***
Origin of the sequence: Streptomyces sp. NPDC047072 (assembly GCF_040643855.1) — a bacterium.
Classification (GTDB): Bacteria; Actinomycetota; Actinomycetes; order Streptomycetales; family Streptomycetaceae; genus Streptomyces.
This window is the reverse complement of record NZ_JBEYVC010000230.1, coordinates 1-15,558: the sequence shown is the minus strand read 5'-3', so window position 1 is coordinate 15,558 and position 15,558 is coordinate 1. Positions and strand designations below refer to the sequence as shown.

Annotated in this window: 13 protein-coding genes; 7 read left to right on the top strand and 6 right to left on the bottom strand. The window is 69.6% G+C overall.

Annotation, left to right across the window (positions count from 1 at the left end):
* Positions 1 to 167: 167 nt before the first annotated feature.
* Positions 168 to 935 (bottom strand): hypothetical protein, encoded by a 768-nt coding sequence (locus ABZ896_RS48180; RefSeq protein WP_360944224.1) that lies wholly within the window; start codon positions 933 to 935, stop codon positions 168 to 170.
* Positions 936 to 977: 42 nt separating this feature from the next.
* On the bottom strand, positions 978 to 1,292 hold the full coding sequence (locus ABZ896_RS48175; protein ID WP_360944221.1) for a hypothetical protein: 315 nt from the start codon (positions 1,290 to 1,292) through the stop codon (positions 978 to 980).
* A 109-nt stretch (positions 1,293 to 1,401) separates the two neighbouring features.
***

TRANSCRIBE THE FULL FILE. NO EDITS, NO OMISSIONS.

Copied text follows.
Origin of the sequence: Streptomyces sp. NPDC047072 (assembly GCF_040643855.1) — a bacterium.
Classification (GTDB): Bacteria; Actinomycetota; Actinomycetes; order Streptomycetales; family Streptomycetaceae; genus Streptomyces.
This window is the reverse complement of record NZ_JBEYVC010000230.1, coordinates 1-15,558: the sequence shown is the minus strand read 5'-3', so window position 1 is coordinate 15,558 and position 15,558 is coordinate 1. Positions and strand designations below refer to the sequence as shown.

Annotated in this window: 13 protein-coding genes; 7 read left to right on the top strand and 6 right to left on the bottom strand. The window is 69.6% G+C overall.

Annotation, left to right across the window (positions count from 1 at the left end):
* Positions 1 to 167: 167 nt before the first annotated feature.
* Positions 168 to 935 (bottom strand): hypothetical protein, encoded by a 768-nt coding sequence (locus ABZ896_RS48180; RefSeq protein WP_360944224.1) that lies wholly within the window; start codon positions 933 to 935, stop codon positions 168 to 170.
* Positions 936 to 977: 42 nt separating this feature from the next.
* On the bottom strand, positions 978 to 1,292 hold the full coding sequence (locus ABZ896_RS48175; protein ID WP_360944221.1) for a hypothetical protein: 315 nt from the start codon (positions 1,290 to 1,292) through the stop codon (positions 978 to 980).
* A 109-nt stretch (positions 1,293 to 1,401) separates the two neighbouring features.